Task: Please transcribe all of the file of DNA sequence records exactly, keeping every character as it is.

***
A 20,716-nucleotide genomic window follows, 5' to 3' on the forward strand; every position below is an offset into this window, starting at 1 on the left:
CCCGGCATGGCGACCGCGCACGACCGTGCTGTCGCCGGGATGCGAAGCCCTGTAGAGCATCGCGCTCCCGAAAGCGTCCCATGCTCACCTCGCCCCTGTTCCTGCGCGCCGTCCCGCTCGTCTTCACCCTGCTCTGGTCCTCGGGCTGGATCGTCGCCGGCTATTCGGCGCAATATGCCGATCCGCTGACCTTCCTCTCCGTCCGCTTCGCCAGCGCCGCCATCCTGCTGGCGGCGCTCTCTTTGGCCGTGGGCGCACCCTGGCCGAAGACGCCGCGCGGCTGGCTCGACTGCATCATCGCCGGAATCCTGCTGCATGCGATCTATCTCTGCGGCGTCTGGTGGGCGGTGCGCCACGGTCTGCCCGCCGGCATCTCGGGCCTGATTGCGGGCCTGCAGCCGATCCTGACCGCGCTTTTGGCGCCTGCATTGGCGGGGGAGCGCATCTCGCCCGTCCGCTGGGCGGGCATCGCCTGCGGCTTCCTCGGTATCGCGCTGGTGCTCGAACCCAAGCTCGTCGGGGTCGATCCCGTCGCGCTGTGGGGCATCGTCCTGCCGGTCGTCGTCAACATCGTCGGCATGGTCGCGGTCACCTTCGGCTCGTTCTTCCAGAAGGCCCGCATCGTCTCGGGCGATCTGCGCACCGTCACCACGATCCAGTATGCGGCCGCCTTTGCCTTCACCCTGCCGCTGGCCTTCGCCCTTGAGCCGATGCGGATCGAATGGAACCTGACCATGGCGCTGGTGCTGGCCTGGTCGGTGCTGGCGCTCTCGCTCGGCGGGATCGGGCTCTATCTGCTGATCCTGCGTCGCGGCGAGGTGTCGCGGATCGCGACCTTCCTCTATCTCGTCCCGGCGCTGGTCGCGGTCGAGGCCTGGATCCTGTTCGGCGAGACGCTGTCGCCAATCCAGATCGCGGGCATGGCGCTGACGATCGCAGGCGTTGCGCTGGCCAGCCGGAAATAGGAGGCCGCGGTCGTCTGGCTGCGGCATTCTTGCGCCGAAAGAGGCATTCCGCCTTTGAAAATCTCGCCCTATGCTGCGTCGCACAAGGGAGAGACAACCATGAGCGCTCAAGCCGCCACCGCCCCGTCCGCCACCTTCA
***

A 20,716-nucleotide genomic window follows, 5' to 3' on the forward strand; every position below is an offset into this window, starting at 1 on the left:
CCCGGCATGGCGACCGCGCACGACCGTGCTGTCGCCGGGATGCGAAGCCCTGTAGAGCATCGCGCTCCCGAAAGCGTCCCATGCTCACCTCGCCCCTGTTCCTGCGCGCCGTCCCGCTCGTCTTCACCCTGCTCTGGTCCTCGGGCTGGATCGTCGCCGGCTATTCGGCGCAATATGCCGATCCGCTGACCTTCCTCTCCGTCCGCTTCGCCAGCGCCGCCATCCTGCTGGCGGCGCTCTCTTTGGCCGTGGGCGCACCCTGGCCGAAGACGCCGCGCGGCTGGCTCGACTGCATCATCGCCGGAATCCTGCTGCATGCGATCTATCTCTGCGGCGTCTGGTGGGCGGTGCGCCACGGTCTGCCCGCCGGCATCTCGGGCCTGATTGCGGGCCTGCAGCCGATCCTGACCGCGCTTTTGGCGCCTGCATTGGCGGGGGAGCGCATCTCGCCCGTCCGCTGGGCGGGCATCGCCTGCGGCTTCCTCGGTATCGCGCTGGTGCTCGAACCCAAGCTCGTCGGGGTCGATCCCGTCGCGCTGTGGGGCATCGTCCTGCCGGTCGTCGTCAACATCGTCGGCATGGTCGCGGTCACCTTCGGCTCGTTCTTCCAGAAGGCCCGCATCGTCTCGGGCGATCTGCGCACCGTCACCACGATCCAGTATGCGGCCGCCTTTGCCTTCACCCTGCCGCTGGCCTTCGCCCTTGAGCCGATGCGGATCGAATGGAACCTGACCATGGCGCTGGTGCTGGCCTGGTCGGTGCTGGCGCTCTCGCTCGGCGGGATCGGGCTCTATCTGCTGATCCTGCGTCGCGGCGAGGTGTCGCGGATCGCGACCTTCCTCTATCTCGTCCCGGCGCTGGTCGCGGTCGAGGCCTGGATCCTGTTCGGCGAGACGCTGTCGCCAATCCAGATCGCGGGCATGGCGCTGACGATCGCAGGCGTTGCGCTGGCCAGCCGGAAATAGGAGGCCGCGGTCGTCTGGCTGCGGCATTCTTGCGCCGAAAGAGGCATTCCGCCTTTGAAAATCTCGCCCTATGCTGCGTCGCACAAGGGAGAGACAACCATGAGCGCTCAAGCCGCCACCGCCCCGTCCGCCACCTTCA